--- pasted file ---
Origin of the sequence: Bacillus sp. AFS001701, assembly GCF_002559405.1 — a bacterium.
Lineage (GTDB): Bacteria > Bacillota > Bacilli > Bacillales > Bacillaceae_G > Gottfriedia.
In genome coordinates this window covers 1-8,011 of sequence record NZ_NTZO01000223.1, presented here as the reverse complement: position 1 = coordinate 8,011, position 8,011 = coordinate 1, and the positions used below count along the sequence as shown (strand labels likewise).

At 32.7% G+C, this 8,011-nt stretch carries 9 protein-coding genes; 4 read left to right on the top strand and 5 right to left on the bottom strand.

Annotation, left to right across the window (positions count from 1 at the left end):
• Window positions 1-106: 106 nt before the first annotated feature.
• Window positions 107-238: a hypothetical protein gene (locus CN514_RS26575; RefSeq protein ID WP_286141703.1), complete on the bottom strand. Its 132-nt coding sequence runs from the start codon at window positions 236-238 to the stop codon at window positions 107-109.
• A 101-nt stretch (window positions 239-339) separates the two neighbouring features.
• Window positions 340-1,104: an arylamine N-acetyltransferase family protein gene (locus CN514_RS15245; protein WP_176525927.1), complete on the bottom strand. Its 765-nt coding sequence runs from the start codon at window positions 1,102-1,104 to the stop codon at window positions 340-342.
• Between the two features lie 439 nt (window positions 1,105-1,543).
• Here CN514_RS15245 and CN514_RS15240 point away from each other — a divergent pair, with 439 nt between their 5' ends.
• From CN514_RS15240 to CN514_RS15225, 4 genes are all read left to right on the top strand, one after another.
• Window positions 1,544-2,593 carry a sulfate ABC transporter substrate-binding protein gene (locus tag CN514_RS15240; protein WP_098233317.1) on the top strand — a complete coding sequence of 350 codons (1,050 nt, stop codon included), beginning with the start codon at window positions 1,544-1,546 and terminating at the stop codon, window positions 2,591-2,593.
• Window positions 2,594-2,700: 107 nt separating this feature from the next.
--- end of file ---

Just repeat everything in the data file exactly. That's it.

Origin of the sequence: Bacillus sp. AFS001701, assembly GCF_002559405.1 — a bacterium.
Lineage (GTDB): Bacteria > Bacillota > Bacilli > Bacillales > Bacillaceae_G > Gottfriedia.
In genome coordinates this window covers 1-8,011 of sequence record NZ_NTZO01000223.1, presented here as the reverse complement: position 1 = coordinate 8,011, position 8,011 = coordinate 1, and the positions used below count along the sequence as shown (strand labels likewise).

At 32.7% G+C, this 8,011-nt stretch carries 9 protein-coding genes; 4 read left to right on the top strand and 5 right to left on the bottom strand.

Annotation, left to right across the window (positions count from 1 at the left end):
• Window positions 1-106: 106 nt before the first annotated feature.
• Window positions 107-238: a hypothetical protein gene (locus CN514_RS26575; RefSeq protein ID WP_286141703.1), complete on the bottom strand. Its 132-nt coding sequence runs from the start codon at window positions 236-238 to the stop codon at window positions 107-109.
• A 101-nt stretch (window positions 239-339) separates the two neighbouring features.
• Window positions 340-1,104: an arylamine N-acetyltransferase family protein gene (locus CN514_RS15245; protein WP_176525927.1), complete on the bottom strand. Its 765-nt coding sequence runs from the start codon at window positions 1,102-1,104 to the stop codon at window positions 340-342.
• Between the two features lie 439 nt (window positions 1,105-1,543).
• Here CN514_RS15245 and CN514_RS15240 point away from each other — a divergent pair, with 439 nt between their 5' ends.
• From CN514_RS15240 to CN514_RS15225, 4 genes are all read left to right on the top strand, one after another.
• Window positions 1,544-2,593 carry a sulfate ABC transporter substrate-binding protein gene (locus tag CN514_RS15240; protein WP_098233317.1) on the top strand — a complete coding sequence of 350 codons (1,050 nt, stop codon included), beginning with the start codon at window positions 1,544-1,546 and terminating at the stop codon, window positions 2,591-2,593.
• Window positions 2,594-2,700: 107 nt separating this feature from the next.